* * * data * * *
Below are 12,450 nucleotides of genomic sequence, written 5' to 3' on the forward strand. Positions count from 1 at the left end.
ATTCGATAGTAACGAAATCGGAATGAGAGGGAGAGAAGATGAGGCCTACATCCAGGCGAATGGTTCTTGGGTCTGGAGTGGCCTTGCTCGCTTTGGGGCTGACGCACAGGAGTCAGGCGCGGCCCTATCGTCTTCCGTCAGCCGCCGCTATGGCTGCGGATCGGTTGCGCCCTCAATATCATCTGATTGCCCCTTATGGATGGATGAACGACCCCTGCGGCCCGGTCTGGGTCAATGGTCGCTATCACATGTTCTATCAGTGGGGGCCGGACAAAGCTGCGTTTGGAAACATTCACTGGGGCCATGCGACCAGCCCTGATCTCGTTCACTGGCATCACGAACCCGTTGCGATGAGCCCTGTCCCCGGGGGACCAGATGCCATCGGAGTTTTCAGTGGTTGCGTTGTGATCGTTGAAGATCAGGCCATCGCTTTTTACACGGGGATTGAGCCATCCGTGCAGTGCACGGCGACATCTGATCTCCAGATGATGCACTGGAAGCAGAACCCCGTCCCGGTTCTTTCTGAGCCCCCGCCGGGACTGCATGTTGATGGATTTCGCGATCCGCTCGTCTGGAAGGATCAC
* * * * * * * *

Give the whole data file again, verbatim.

Below are 12,450 nucleotides of genomic sequence, written 5' to 3' on the forward strand. Positions count from 1 at the left end.
ATTCGATAGTAACGAAATCGGAATGAGAGGGAGAGAAGATGAGGCCTACATCCAGGCGAATGGTTCTTGGGTCTGGAGTGGCCTTGCTCGCTTTGGGGCTGACGCACAGGAGTCAGGCGCGGCCCTATCGTCTTCCGTCAGCCGCCGCTATGGCTGCGGATCGGTTGCGCCCTCAATATCATCTGATTGCCCCTTATGGATGGATGAACGACCCCTGCGGCCCGGTCTGGGTCAATGGTCGCTATCACATGTTCTATCAGTGGGGGCCGGACAAAGCTGCGTTTGGAAACATTCACTGGGGCCATGCGACCAGCCCTGATCTCGTTCACTGGCATCACGAACCCGTTGCGATGAGCCCTGTCCCCGGGGGACCAGATGCCATCGGAGTTTTCAGTGGTTGCGTTGTGATCGTTGAAGATCAGGCCATCGCTTTTTACACGGGGATTGAGCCATCCGTGCAGTGCACGGCGACATCTGATCTCCAGATGATGCACTGGAAGCAGAACCCCGTCCCGGTTCTTTCTGAGCCCCCGCCGGGACTGCATGTTGATGGATTTCGCGATCCGCTCGTCTGGAAGGATCAC